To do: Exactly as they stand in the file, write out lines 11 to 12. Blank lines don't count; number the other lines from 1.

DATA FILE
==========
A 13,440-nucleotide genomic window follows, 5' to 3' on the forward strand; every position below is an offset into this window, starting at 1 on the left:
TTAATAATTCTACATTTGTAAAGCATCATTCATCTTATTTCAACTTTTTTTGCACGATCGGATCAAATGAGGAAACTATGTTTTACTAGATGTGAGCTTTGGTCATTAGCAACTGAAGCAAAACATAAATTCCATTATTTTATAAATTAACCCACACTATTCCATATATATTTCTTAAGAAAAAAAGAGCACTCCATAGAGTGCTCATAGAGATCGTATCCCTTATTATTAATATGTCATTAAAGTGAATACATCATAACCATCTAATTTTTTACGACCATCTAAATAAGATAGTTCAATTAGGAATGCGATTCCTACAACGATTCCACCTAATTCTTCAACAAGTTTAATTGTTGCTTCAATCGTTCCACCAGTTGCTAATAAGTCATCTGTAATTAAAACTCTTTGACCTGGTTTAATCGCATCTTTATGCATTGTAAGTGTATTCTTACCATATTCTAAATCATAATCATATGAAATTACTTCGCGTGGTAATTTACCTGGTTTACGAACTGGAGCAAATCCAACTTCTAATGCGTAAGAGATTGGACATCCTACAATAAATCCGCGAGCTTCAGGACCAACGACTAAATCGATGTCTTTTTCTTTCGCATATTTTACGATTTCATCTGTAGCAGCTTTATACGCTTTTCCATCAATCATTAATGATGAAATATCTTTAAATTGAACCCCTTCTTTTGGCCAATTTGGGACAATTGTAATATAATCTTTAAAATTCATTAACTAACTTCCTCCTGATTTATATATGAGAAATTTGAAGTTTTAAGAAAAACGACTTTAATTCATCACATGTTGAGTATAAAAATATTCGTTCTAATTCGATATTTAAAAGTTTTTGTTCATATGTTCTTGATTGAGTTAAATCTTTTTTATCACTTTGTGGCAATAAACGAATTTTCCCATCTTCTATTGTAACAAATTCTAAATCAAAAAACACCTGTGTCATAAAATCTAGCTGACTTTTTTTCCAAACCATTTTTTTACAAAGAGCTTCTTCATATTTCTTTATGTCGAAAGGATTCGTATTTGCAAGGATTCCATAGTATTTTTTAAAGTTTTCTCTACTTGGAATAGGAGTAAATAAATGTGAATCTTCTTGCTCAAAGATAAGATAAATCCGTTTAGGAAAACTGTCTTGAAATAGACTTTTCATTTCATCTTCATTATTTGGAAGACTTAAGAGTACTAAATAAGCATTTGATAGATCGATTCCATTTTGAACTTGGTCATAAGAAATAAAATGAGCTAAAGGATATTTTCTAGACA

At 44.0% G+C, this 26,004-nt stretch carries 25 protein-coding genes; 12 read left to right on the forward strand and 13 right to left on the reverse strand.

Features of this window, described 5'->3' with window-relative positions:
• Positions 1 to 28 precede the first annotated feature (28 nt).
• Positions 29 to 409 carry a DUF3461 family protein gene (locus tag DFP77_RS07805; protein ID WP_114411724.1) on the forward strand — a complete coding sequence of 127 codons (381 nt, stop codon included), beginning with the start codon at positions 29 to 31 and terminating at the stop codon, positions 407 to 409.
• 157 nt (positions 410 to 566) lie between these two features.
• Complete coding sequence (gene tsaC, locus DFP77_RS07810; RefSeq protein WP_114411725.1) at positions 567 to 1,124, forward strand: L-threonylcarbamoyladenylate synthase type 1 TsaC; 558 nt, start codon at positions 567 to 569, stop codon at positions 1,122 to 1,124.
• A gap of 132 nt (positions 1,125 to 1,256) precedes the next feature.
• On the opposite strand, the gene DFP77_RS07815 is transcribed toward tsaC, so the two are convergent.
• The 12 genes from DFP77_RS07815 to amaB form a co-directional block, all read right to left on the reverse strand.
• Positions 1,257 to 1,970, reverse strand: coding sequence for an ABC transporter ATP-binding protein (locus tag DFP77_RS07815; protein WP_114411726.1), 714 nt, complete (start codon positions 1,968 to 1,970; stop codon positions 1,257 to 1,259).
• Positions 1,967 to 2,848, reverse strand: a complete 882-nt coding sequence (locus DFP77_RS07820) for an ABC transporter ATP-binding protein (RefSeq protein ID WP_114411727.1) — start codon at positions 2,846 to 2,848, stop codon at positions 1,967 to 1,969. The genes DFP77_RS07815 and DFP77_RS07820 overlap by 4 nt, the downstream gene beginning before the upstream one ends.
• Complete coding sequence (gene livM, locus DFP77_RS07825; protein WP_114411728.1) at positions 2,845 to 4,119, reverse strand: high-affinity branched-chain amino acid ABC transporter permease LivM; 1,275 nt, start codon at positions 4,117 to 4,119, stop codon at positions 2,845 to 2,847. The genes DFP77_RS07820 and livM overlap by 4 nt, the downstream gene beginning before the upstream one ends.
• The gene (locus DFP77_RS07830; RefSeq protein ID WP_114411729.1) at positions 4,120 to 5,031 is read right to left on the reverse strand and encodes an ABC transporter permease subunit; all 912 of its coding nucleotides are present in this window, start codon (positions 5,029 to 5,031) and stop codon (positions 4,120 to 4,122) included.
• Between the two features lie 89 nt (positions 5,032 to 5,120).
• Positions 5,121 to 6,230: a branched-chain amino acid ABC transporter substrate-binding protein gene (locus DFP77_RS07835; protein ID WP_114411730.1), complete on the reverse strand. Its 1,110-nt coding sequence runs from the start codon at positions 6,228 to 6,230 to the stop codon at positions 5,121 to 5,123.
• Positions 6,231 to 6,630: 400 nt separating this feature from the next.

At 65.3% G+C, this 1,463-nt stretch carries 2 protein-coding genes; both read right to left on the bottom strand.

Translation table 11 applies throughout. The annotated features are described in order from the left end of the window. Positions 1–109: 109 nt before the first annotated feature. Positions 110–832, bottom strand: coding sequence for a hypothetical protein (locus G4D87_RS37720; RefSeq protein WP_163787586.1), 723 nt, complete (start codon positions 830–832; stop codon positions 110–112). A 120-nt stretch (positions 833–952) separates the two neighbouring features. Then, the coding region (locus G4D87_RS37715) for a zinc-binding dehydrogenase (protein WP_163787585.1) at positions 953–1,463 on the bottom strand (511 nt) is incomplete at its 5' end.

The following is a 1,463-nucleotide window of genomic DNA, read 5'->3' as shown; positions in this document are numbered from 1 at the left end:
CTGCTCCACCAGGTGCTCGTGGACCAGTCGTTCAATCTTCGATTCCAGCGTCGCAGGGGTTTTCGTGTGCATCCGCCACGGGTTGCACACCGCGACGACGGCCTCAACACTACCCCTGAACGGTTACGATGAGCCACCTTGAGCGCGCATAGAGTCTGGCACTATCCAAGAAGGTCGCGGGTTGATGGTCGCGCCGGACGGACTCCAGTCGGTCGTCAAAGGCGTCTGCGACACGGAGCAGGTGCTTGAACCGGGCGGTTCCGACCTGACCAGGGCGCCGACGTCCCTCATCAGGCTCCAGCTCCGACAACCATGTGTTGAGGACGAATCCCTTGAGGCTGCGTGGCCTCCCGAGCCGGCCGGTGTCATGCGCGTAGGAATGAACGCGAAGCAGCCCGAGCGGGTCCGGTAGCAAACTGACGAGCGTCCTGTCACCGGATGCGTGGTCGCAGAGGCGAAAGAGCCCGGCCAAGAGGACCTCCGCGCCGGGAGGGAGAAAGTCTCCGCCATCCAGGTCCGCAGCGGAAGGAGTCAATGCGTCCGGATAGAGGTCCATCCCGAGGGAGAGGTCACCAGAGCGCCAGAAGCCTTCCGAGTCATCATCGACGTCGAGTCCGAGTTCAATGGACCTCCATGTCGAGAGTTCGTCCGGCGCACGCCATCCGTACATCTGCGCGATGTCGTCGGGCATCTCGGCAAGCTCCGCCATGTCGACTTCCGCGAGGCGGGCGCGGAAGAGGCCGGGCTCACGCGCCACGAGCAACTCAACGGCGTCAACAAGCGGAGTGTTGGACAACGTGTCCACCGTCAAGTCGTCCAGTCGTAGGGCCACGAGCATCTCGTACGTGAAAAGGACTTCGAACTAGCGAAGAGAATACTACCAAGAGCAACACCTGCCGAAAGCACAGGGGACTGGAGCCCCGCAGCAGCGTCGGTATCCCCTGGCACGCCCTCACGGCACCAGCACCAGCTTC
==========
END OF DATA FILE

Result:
• The 12 genes from DFP77_RS07815 to amaB form a co-directional block, all read right to left on the reverse strand.
• Positions 1,257 to 1,970, reverse strand: coding sequence for an ABC transporter ATP-binding protein (locus tag DFP77_RS07815; protein WP_114411726.1), 714 nt, complete (start codon positions 1,968 to 1,970; stop codon positions 1,257 to 1,259).